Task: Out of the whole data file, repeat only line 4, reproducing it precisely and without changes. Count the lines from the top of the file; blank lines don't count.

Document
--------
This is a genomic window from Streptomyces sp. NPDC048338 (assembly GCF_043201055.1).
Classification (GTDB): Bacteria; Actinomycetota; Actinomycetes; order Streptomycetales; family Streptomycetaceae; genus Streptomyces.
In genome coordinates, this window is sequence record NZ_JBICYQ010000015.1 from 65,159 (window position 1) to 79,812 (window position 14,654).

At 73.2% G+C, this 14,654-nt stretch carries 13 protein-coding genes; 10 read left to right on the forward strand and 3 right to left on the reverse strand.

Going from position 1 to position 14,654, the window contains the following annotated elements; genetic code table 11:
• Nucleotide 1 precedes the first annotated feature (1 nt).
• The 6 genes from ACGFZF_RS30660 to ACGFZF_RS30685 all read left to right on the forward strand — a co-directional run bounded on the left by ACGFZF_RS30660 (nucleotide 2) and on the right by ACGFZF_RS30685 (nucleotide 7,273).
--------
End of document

At 73.2% G+C, this 14,654-nt stretch carries 13 protein-coding genes; 10 read left to right on the forward strand and 3 right to left on the reverse strand.